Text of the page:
I don't really agree with the business about the "distinction" -- a journal is personal, therefore it is what you want it to be. Some entries could be just a recount of the days events (as in a diary as described here), while others could go into more detail and reflection.

It is your journal.

Journals can be used for anything you want. Personally I have used them in a variety of ways:

  • As a place to vent feelings, both good and bad, fears and triumphs;
  • There are journals where I have mostly "talked with God" and through that grew in my faith;
  • In others I have put down my hopes and dreams and developed plans to make them realities (usually starting with "when I win the lottery, this is what I am going to do" ... then evolving to "so, what do I need to do to get this"); and
  • I have also used them to sketch out "my writing" projects -- the fiction that's just for me -- or worked on a project (when the notes became so detailed I was actually writing the story).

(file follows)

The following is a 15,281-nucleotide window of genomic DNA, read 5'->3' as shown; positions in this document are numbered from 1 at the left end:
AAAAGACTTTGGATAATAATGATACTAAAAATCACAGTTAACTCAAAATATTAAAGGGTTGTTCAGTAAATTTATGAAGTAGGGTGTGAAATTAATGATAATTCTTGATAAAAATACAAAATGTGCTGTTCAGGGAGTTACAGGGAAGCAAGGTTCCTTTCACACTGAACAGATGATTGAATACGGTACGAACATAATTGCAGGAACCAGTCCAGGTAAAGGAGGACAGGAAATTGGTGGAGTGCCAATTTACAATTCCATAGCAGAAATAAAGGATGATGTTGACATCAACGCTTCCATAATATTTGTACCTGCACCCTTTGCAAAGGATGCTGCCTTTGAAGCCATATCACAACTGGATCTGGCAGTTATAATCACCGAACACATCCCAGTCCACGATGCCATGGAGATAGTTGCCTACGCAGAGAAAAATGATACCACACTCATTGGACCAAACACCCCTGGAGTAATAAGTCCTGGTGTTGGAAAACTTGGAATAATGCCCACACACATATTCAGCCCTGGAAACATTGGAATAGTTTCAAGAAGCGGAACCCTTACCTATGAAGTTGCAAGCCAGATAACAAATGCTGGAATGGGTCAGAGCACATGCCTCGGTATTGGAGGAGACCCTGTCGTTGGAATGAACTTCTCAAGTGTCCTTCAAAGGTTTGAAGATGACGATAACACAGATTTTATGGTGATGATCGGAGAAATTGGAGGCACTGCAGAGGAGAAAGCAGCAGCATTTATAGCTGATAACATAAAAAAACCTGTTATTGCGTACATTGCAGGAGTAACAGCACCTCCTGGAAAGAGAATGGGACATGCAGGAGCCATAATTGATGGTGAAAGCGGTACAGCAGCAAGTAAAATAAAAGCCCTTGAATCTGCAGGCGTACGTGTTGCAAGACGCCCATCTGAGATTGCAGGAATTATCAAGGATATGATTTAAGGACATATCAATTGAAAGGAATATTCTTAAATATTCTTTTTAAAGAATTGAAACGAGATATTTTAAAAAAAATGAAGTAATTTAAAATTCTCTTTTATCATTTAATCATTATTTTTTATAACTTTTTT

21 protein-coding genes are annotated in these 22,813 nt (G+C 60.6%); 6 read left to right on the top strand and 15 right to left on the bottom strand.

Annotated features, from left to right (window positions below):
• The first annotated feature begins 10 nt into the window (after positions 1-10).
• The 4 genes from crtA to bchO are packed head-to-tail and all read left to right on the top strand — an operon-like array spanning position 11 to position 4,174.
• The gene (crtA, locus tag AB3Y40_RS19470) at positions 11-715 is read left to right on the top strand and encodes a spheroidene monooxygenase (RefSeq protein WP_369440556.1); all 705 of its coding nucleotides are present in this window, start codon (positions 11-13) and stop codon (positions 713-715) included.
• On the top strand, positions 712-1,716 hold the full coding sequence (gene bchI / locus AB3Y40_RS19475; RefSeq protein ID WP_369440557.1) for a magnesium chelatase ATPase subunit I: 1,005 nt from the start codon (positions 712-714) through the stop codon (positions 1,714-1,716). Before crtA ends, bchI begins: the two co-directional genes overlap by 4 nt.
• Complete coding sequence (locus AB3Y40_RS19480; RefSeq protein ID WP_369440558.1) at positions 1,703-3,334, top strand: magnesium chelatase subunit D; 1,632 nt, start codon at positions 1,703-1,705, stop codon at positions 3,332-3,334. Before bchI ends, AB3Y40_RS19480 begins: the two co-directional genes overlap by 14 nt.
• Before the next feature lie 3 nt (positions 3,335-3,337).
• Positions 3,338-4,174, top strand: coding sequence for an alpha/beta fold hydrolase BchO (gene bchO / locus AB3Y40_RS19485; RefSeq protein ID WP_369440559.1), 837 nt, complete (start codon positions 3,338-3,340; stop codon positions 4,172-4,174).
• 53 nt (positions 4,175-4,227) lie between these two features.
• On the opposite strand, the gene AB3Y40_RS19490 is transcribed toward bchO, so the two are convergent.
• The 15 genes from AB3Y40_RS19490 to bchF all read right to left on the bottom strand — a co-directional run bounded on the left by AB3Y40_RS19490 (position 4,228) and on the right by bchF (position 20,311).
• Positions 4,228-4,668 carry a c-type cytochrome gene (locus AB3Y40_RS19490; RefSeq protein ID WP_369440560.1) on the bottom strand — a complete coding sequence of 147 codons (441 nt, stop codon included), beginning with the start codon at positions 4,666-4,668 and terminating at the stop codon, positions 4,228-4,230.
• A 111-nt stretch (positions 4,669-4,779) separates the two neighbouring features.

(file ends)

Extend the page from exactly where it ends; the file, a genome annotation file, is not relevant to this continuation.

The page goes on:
One of the more extensive journaling Web sites I found on the Internet belongs to Kay Marie Porterfield, One of the articles on the site offered a list of "prompts" for journaling. Some of the more interesting suggestions:

  • Look at a magazine and find a picture that appeals to you. Cut it out, paste it in your notebook and write about it.
  • Allow your pen to give voice to a part of your body besides your mind. Have this part write a letter to you. Write a response.
  • If you were to select music for a soundtrack of the day you've had, what songs would you play in the background? Why?